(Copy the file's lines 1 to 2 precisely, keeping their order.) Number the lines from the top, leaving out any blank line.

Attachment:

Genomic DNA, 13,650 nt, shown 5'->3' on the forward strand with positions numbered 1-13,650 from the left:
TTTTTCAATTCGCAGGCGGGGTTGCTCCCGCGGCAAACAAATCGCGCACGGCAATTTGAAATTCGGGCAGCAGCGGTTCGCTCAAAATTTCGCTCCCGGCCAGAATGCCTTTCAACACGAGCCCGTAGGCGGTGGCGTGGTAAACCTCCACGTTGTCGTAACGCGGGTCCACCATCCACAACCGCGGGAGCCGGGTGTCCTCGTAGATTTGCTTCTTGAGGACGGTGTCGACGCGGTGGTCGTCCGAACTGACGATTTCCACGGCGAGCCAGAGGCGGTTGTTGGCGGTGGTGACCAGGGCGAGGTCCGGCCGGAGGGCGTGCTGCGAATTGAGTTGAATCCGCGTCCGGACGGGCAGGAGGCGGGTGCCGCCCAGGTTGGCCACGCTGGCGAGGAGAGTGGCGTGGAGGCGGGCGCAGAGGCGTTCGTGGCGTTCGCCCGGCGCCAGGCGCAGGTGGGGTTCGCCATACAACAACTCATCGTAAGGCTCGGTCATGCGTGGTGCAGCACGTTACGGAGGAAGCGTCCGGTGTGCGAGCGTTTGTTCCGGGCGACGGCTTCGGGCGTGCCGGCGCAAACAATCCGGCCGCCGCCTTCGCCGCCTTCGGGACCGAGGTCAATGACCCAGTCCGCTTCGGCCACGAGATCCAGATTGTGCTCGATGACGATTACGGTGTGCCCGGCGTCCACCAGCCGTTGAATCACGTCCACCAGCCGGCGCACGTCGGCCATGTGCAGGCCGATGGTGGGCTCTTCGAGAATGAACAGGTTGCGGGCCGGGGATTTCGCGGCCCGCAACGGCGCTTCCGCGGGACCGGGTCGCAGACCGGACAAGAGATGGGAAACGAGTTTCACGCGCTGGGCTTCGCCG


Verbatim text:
Genomic DNA, 13,650 nt, shown 5'->3' on the forward strand with positions numbered 1-13,650 from the left:
TTTTTCAATTCGCAGGCGGGGTTGCTCCCGCGGCAAACAAATCGCGCACGGCAATTTGAAATTCGGGCAGCAGCGGTTCGCTCAAAATTTCGCTCCCGGCCAGAATGCCTTTCAACACGAGCCCGTAGGCGGTGGCGTGGTAAACCTCCACGTTGTCGTAACGCGGGTCCACCATCCACAACCGCGGGAGCCGGGTGTCCTCGTAGATTTGCTTCTTGAGGACGGTGTCGACGCGGTGGTCGTCCGAACTGACGATTTCCACGGCGAGCCAGAGGCGGTTGTTGGCGGTGGTGACCAGGGCGAGGTCCGGCCGGAGGGCGTGCTGCGAATTGAGTTGAATCCGCGTCCGGACGGGCAGGAGGCGGGTGCCGCCCAGGTTGGCCACGCTGGCGAGGAGAGTGGCGTGGAGGCGGGCGCAGAGGCGTTCGTGGCGTTCGCCCGGCGCCAGGCGCAGGTGGGGTTCGCCATACAACAACTCATCGTAAGGCTCGGTCATGCGTGGTGCAGCACGTTACGGAGGAAGCGTCCGGTGTGCGAGCGTTTGTTCCGGGCGACGGCTTCGGGCGTGCCGGCGCAAACAATCCGGCCGCCGCCTTCGCCGCCTTCGGGACCGAGGTCAATGACCCAGTCCGCTTCGGCCACGAGATCCAGATTGTGCTCGATGACGATTACGGTGTGCCCGGCGTCCACCAGCCGTTGAATCACGTCCACCAGCCGGCGCACGTCGGCCATGTGCAGGCCGATGGTGGGCTCTTCGAGAATGAACAGGTTGCGGGCCGGGGATTTCGCGGCCCGCAACGGCGCTTCCGCGGGACCGGGTCGCAGACCGGACAAGAGATGGGAAACGAGTTTCACGCGCTGGGCTTCGCCG